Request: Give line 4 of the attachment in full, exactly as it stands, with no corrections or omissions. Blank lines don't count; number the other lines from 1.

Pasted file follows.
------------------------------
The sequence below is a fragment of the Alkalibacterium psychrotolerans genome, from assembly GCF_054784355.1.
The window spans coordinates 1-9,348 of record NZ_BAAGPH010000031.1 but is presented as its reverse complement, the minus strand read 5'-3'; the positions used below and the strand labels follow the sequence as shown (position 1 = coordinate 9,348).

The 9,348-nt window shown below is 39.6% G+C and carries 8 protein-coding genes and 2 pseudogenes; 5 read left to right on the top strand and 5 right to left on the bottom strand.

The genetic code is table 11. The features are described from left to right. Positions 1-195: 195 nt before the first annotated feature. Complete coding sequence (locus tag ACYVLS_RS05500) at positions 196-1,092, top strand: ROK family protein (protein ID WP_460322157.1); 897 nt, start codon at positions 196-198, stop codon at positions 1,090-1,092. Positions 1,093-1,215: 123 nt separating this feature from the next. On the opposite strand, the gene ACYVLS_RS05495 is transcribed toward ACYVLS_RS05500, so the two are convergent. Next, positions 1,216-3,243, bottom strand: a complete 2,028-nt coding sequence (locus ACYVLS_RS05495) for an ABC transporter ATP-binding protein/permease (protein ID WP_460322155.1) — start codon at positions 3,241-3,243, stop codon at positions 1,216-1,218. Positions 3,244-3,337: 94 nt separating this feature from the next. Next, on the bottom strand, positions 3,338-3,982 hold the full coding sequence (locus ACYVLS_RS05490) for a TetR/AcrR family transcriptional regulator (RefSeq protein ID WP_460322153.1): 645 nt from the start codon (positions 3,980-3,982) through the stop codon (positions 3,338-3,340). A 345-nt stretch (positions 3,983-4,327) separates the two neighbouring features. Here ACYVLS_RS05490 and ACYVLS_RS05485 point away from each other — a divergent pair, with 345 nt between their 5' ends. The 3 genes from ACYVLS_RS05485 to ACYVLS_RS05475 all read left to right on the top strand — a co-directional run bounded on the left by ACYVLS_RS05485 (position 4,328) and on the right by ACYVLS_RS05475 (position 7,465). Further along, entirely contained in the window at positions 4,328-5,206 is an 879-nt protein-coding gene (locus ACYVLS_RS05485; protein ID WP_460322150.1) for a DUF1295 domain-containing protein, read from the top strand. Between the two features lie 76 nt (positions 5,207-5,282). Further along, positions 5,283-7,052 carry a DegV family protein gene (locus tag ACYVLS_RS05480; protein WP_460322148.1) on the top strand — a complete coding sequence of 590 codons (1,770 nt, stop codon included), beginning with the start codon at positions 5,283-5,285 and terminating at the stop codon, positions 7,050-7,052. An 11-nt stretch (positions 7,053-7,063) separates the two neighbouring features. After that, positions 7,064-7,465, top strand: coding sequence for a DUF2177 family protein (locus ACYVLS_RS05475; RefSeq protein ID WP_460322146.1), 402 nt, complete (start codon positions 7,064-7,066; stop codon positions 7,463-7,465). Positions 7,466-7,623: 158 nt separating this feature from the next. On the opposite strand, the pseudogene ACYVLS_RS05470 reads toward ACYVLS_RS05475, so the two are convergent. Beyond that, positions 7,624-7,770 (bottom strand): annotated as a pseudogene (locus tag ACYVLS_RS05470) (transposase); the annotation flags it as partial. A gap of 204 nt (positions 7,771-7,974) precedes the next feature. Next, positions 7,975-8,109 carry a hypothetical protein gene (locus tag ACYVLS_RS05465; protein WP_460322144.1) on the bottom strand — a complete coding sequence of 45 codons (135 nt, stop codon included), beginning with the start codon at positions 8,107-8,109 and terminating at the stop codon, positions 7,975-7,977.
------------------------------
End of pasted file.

The genetic code is table 11. The features are described from left to right. Positions 1-195: 195 nt before the first annotated feature. Complete coding sequence (locus tag ACYVLS_RS05500) at positions 196-1,092, top strand: ROK family protein (protein ID WP_460322157.1); 897 nt, start codon at positions 196-198, stop codon at positions 1,090-1,092. Positions 1,093-1,215: 123 nt separating this feature from the next. On the opposite strand, the gene ACYVLS_RS05495 is transcribed toward ACYVLS_RS05500, so the two are convergent. Next, positions 1,216-3,243, bottom strand: a complete 2,028-nt coding sequence (locus ACYVLS_RS05495) for an ABC transporter ATP-binding protein/permease (protein ID WP_460322155.1) — start codon at positions 3,241-3,243, stop codon at positions 1,216-1,218. Positions 3,244-3,337: 94 nt separating this feature from the next. Next, on the bottom strand, positions 3,338-3,982 hold the full coding sequence (locus ACYVLS_RS05490) for a TetR/AcrR family transcriptional regulator (RefSeq protein ID WP_460322153.1): 645 nt from the start codon (positions 3,980-3,982) through the stop codon (positions 3,338-3,340). A 345-nt stretch (positions 3,983-4,327) separates the two neighbouring features. Here ACYVLS_RS05490 and ACYVLS_RS05485 point away from each other — a divergent pair, with 345 nt between their 5' ends. The 3 genes from ACYVLS_RS05485 to ACYVLS_RS05475 all read left to right on the top strand — a co-directional run bounded on the left by ACYVLS_RS05485 (position 4,328) and on the right by ACYVLS_RS05475 (position 7,465). Further along, entirely contained in the window at positions 4,328-5,206 is an 879-nt protein-coding gene (locus ACYVLS_RS05485; protein ID WP_460322150.1) for a DUF1295 domain-containing protein, read from the top strand. Between the two features lie 76 nt (positions 5,207-5,282). Further along, positions 5,283-7,052 carry a DegV family protein gene (locus tag ACYVLS_RS05480; protein WP_460322148.1) on the top strand — a complete coding sequence of 590 codons (1,770 nt, stop codon included), beginning with the start codon at positions 5,283-5,285 and terminating at the stop codon, positions 7,050-7,052. An 11-nt stretch (positions 7,053-7,063) separates the two neighbouring features. After that, positions 7,064-7,465, top strand: coding sequence for a DUF2177 family protein (locus ACYVLS_RS05475; RefSeq protein ID WP_460322146.1), 402 nt, complete (start codon positions 7,064-7,066; stop codon positions 7,463-7,465). Positions 7,466-7,623: 158 nt separating this feature from the next. On the opposite strand, the pseudogene ACYVLS_RS05470 reads toward ACYVLS_RS05475, so the two are convergent. Beyond that, positions 7,624-7,770 (bottom strand): annotated as a pseudogene (locus tag ACYVLS_RS05470) (transposase); the annotation flags it as partial. A gap of 204 nt (positions 7,771-7,974) precedes the next feature. Next, positions 7,975-8,109 carry a hypothetical protein gene (locus tag ACYVLS_RS05465; protein WP_460322144.1) on the bottom strand — a complete coding sequence of 45 codons (135 nt, stop codon included), beginning with the start codon at positions 8,107-8,109 and terminating at the stop codon, positions 7,975-7,977.